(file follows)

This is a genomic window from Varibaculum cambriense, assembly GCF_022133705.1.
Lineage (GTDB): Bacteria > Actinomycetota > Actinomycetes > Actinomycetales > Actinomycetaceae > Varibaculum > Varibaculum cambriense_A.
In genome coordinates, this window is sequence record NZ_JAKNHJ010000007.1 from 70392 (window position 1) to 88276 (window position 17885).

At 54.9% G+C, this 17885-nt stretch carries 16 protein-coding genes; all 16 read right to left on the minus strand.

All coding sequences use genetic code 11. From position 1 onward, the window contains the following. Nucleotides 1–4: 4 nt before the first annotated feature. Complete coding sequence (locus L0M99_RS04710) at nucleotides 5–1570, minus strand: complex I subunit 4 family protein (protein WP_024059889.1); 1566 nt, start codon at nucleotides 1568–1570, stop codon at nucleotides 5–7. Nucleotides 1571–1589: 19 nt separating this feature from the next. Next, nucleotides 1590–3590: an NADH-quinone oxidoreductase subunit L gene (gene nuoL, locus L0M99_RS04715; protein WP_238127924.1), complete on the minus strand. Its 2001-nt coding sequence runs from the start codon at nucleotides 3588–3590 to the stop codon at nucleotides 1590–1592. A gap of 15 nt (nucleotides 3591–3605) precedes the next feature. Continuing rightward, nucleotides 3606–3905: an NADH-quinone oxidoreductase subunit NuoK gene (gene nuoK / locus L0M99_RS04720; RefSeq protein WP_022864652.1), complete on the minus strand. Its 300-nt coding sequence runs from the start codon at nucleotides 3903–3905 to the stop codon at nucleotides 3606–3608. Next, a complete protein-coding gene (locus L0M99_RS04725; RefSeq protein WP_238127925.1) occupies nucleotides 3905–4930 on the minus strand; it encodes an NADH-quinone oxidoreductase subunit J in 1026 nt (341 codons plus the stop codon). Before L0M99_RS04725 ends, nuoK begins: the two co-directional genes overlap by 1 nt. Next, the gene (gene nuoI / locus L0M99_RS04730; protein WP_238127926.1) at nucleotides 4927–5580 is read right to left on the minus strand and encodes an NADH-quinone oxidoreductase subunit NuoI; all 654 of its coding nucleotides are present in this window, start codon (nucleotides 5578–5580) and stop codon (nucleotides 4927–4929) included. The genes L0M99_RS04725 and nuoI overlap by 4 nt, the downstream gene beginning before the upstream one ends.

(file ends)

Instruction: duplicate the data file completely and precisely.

This is a genomic window from Varibaculum cambriense, assembly GCF_022133705.1.
Lineage (GTDB): Bacteria > Actinomycetota > Actinomycetes > Actinomycetales > Actinomycetaceae > Varibaculum > Varibaculum cambriense_A.
In genome coordinates, this window is sequence record NZ_JAKNHJ010000007.1 from 70392 (window position 1) to 88276 (window position 17885).

At 54.9% G+C, this 17885-nt stretch carries 16 protein-coding genes; all 16 read right to left on the minus strand.

All coding sequences use genetic code 11. From position 1 onward, the window contains the following. Nucleotides 1–4: 4 nt before the first annotated feature. Complete coding sequence (locus L0M99_RS04710) at nucleotides 5–1570, minus strand: complex I subunit 4 family protein (protein WP_024059889.1); 1566 nt, start codon at nucleotides 1568–1570, stop codon at nucleotides 5–7. Nucleotides 1571–1589: 19 nt separating this feature from the next. Next, nucleotides 1590–3590: an NADH-quinone oxidoreductase subunit L gene (gene nuoL, locus L0M99_RS04715; protein WP_238127924.1), complete on the minus strand. Its 2001-nt coding sequence runs from the start codon at nucleotides 3588–3590 to the stop codon at nucleotides 1590–1592. A gap of 15 nt (nucleotides 3591–3605) precedes the next feature. Continuing rightward, nucleotides 3606–3905: an NADH-quinone oxidoreductase subunit NuoK gene (gene nuoK / locus L0M99_RS04720; RefSeq protein WP_022864652.1), complete on the minus strand. Its 300-nt coding sequence runs from the start codon at nucleotides 3903–3905 to the stop codon at nucleotides 3606–3608. Next, a complete protein-coding gene (locus L0M99_RS04725; RefSeq protein WP_238127925.1) occupies nucleotides 3905–4930 on the minus strand; it encodes an NADH-quinone oxidoreductase subunit J in 1026 nt (341 codons plus the stop codon). Before L0M99_RS04725 ends, nuoK begins: the two co-directional genes overlap by 1 nt. Next, the gene (gene nuoI / locus L0M99_RS04730; protein WP_238127926.1) at nucleotides 4927–5580 is read right to left on the minus strand and encodes an NADH-quinone oxidoreductase subunit NuoI; all 654 of its coding nucleotides are present in this window, start codon (nucleotides 5578–5580) and stop codon (nucleotides 4927–4929) included. The genes L0M99_RS04725 and nuoI overlap by 4 nt, the downstream gene beginning before the upstream one ends.